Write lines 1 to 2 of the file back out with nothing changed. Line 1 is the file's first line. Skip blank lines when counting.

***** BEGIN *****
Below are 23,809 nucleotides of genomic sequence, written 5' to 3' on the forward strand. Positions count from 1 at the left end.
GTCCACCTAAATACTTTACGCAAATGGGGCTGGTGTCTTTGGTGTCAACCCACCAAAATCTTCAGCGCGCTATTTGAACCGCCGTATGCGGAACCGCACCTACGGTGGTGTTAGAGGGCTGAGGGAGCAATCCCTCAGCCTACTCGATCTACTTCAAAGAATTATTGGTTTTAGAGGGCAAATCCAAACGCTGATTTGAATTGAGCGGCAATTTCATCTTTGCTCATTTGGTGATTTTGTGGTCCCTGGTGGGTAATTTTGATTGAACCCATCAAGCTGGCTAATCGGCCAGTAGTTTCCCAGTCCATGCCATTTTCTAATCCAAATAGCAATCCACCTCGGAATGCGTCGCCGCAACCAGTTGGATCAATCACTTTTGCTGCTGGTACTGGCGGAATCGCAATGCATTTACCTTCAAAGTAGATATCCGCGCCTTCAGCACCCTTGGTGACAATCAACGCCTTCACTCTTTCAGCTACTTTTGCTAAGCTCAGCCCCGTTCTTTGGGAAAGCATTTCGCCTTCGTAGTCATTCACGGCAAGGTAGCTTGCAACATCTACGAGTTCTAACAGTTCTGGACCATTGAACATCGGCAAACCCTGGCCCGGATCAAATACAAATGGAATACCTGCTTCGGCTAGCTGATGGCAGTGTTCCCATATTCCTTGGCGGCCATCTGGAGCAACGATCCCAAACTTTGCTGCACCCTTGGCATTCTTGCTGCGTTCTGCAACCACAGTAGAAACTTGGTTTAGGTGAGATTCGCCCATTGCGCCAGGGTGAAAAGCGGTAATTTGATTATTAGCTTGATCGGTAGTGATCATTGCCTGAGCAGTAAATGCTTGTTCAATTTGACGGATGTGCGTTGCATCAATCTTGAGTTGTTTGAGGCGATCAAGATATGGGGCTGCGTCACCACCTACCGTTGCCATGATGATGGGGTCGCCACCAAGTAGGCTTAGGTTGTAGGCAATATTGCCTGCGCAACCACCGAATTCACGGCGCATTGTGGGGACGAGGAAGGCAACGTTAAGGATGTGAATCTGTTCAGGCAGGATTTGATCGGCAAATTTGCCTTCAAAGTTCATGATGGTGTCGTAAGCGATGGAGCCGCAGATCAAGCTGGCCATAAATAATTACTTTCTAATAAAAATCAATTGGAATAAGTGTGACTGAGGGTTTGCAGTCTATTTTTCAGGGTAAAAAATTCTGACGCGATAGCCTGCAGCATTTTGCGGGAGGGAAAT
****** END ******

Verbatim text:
Below are 23,809 nucleotides of genomic sequence, written 5' to 3' on the forward strand. Positions count from 1 at the left end.
GTCCACCTAAATACTTTACGCAAATGGGGCTGGTGTCTTTGGTGTCAACCCACCAAAATCTTCAGCGCGCTATTTGAACCGCCGTATGCGGAACCGCACCTACGGTGGTGTTAGAGGGCTGAGGGAGCAATCCCTCAGCCTACTCGATCTACTTCAAAGAATTATTGGTTTTAGAGGGCAAATCCAAACGCTGATTTGAATTGAGCGGCAATTTCATCTTTGCTCATTTGGTGATTTTGTGGTCCCTGGTGGGTAATTTTGATTGAACCCATCAAGCTGGCTAATCGGCCAGTAGTTTCCCAGTCCATGCCATTTTCTAATCCAAATAGCAATCCACCTCGGAATGCGTCGCCGCAACCAGTTGGATCAATCACTTTTGCTGCTGGTACTGGCGGAATCGCAATGCATTTACCTTCAAAGTAGATATCCGCGCCTTCAGCACCCTTGGTGACAATCAACGCCTTCACTCTTTCAGCTACTTTTGCTAAGCTCAGCCCCGTTCTTTGGGAAAGCATTTCGCCTTCGTAGTCATTCACGGCAAGGTAGCTTGCAACATCTACGAGTTCTAACAGTTCTGGACCATTGAACATCGGCAAACCCTGGCCCGGATCAAATACAAATGGAATACCTGCTTCGGCTAGCTGATGGCAGTGTTCCCATATTCCTTGGCGGCCATCTGGAGCAACGATCCCAAACTTTGCTGCACCCTTGGCATTCTTGCTGCGTTCTGCAACCACAGTAGAAACTTGGTTTAGGTGAGATTCGCCCATTGCGCCAGGGTGAAAAGCGGTAATTTGATTATTAGCTTGATCGGTAGTGATCATTGCCTGAGCAGTAAATGCTTGTTCAATTTGACGGATGTGCGTTGCATCAATCTTGAGTTGTTTGAGGCGATCAAGATATGGGGCTGCGTCACCACCTACCGTTGCCATGATGATGGGGTCGCCACCAAGTAGGCTTAGGTTGTAGGCAATATTGCCTGCGCAACCACCGAATTCACGGCGCATTGTGGGGACGAGGAAGGCAACGTTAAGGATGTGAATCTGTTCAGGCAGGATTTGATCGGCAAATTTGCCTTCAAAGTTCATGATGGTGTCGTAAGCGATGGAGCCGCAGATCAAGCTGGCCATAAATAATTACTTTCTAATAAAAATCAATTGGAATAAGTGTGACTGAGGGTTTGCAGTCTATTTTTCAGGGTAAAAAATTCTGACGCGATAGCCTGCAGCATTTTGCGGGAGGGAAAT